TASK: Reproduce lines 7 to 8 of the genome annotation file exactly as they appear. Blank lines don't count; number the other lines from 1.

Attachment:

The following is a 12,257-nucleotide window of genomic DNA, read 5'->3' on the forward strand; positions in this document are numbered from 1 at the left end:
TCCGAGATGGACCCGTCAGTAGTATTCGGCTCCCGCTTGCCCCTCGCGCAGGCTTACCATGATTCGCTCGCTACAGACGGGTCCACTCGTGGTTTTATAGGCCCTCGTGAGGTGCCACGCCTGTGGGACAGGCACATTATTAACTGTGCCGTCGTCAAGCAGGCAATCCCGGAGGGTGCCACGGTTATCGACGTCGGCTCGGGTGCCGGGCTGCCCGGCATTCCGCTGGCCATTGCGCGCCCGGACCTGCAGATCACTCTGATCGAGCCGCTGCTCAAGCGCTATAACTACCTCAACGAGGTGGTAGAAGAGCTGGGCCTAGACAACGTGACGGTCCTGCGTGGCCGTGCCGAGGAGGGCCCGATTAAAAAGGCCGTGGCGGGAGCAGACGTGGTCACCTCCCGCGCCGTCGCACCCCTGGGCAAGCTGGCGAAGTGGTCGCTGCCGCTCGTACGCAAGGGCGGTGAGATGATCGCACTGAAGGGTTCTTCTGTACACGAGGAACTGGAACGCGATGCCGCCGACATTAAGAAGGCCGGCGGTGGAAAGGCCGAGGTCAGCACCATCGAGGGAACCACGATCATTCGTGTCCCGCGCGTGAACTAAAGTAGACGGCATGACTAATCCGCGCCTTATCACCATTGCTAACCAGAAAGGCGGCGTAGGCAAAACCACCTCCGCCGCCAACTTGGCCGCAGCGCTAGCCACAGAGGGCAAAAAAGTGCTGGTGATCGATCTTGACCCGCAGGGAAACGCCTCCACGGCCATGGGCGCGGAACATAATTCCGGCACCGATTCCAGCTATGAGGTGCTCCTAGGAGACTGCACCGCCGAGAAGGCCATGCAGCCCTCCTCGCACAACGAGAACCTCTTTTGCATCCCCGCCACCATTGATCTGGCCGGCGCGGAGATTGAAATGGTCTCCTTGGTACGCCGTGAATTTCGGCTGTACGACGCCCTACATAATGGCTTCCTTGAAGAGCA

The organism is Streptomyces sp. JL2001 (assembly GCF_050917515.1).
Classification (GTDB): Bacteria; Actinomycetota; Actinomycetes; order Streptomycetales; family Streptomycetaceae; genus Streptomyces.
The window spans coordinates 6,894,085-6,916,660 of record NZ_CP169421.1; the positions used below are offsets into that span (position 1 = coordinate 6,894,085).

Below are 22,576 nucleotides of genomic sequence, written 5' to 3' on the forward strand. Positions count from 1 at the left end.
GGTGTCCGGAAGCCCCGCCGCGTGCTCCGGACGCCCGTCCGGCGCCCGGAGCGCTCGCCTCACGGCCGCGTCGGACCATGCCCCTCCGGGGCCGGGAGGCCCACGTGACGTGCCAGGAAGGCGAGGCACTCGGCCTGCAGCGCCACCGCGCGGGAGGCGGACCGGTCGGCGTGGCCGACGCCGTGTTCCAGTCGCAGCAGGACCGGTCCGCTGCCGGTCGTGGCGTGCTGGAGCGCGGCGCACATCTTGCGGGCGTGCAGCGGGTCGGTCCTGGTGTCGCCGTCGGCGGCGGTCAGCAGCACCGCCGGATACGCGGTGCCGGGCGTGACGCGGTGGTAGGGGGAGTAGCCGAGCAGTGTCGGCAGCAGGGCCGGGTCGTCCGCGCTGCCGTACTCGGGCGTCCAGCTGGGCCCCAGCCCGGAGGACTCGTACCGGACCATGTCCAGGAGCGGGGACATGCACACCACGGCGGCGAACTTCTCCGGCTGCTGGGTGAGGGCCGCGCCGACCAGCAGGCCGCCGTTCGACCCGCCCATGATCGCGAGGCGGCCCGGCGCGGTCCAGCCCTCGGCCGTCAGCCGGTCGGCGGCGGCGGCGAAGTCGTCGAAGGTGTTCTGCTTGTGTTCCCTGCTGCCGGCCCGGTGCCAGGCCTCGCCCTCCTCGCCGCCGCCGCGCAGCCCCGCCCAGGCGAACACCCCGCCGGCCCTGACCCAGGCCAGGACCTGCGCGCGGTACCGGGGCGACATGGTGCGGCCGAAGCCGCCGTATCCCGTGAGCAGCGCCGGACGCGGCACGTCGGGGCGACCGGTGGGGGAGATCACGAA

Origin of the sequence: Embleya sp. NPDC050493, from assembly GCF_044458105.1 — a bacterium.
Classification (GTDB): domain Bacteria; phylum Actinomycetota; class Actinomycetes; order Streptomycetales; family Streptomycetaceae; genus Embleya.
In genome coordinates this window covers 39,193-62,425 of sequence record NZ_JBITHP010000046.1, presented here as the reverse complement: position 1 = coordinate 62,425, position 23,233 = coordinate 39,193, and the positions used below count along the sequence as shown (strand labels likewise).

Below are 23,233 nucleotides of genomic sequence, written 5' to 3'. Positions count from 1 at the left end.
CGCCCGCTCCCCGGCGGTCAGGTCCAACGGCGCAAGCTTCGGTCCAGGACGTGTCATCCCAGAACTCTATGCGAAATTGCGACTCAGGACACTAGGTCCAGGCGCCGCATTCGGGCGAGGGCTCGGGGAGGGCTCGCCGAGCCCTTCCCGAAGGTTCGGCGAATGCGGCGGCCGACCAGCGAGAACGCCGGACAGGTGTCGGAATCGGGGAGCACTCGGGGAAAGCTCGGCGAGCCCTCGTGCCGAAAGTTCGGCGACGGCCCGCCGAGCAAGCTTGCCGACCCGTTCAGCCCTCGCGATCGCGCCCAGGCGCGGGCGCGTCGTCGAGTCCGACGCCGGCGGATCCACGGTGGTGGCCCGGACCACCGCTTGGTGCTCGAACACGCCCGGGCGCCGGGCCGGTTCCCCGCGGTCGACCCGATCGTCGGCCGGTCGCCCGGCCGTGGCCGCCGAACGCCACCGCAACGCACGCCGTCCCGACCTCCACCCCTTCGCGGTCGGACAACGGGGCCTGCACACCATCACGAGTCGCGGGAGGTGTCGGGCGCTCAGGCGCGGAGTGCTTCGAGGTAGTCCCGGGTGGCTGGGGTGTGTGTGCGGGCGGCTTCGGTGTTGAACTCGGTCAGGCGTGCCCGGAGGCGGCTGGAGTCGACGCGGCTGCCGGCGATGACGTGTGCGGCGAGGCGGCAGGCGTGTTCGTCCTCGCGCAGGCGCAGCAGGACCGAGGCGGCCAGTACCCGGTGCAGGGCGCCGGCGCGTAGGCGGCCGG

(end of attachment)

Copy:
GGTGTCCGGAAGCCCCGCCGCGTGCTCCGGACGCCCGTCCGGCGCCCGGAGCGCTCGCCTCACGGCCGCGTCGGACCATGCCCCTCCGGGGCCGGGAGGCCCACGTGACGTGCCAGGAAGGCGAGGCACTCGGCCTGCAGCGCCACCGCGCGGGAGGCGGACCGGTCGGCGTGGCCGACGCCGTGTTCCAGTCGCAGCAGGACCGGTCCGCTGCCGGTCGTGGCGTGCTGGAGCGCGGCGCACATCTTGCGGGCGTGCAGCGGGTCGGTCCTGGTGTCGCCGTCGGCGGCGGTCAGCAGCACCGCCGGATACGCGGTGCCGGGCGTGACGCGGTGGTAGGGGGAGTAGCCGAGCAGTGTCGGCAGCAGGGCCGGGTCGTCCGCGCTGCCGTACTCGGGCGTCCAGCTGGGCCCCAGCCCGGAGGACTCGTACCGGACCATGTCCAGGAGCGGGGACATGCACACCACGGCGGCGAACTTCTCCGGCTGCTGGGTGAGGGCCGCGCCGACCAGCAGGCCGCCGTTCGACCCGCCCATGATCGCGAGGCGGCCCGGCGCGGTCCAGCCCTCGGCCGTCAGCCGGTCGGCGGCGGCGGCGAAGTCGTCGAAGGTGTTCTGCTTGTGTTCCCTGCTGCCGGCCCGGTGCCAGGCCTCGCCCTCCTCGCCGCCGCCGCGCAGCCCCGCCCAGGCGAACACCCCGCCGGCCCTGACCCAGGCCAGGACCTGCGCGCGGTACCGGGGCGACATGGTGCGGCCGAAGCCGCCGTATCCCGTGAGCAGCGCCGGACGCGGCACGTCGGGGCGACCGGTGGGGGAGATCACGAA

Origin of the sequence: Embleya sp. NPDC050493, from assembly GCF_044458105.1 — a bacterium.